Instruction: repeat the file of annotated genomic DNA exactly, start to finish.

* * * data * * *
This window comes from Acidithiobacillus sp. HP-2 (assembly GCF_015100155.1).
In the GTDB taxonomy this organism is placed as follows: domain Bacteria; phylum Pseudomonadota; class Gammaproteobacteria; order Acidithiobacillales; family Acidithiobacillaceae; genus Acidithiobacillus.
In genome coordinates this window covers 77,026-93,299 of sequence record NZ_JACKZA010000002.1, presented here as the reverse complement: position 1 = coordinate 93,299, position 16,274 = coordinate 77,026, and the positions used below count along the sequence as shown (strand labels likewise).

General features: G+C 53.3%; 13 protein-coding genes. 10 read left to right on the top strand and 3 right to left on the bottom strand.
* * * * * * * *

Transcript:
This window comes from Acidithiobacillus sp. HP-2 (assembly GCF_015100155.1).
In the GTDB taxonomy this organism is placed as follows: domain Bacteria; phylum Pseudomonadota; class Gammaproteobacteria; order Acidithiobacillales; family Acidithiobacillaceae; genus Acidithiobacillus.
In genome coordinates this window covers 77,026-93,299 of sequence record NZ_JACKZA010000002.1, presented here as the reverse complement: position 1 = coordinate 93,299, position 16,274 = coordinate 77,026, and the positions used below count along the sequence as shown (strand labels likewise).

General features: G+C 53.3%; 13 protein-coding genes. 10 read left to right on the top strand and 3 right to left on the bottom strand.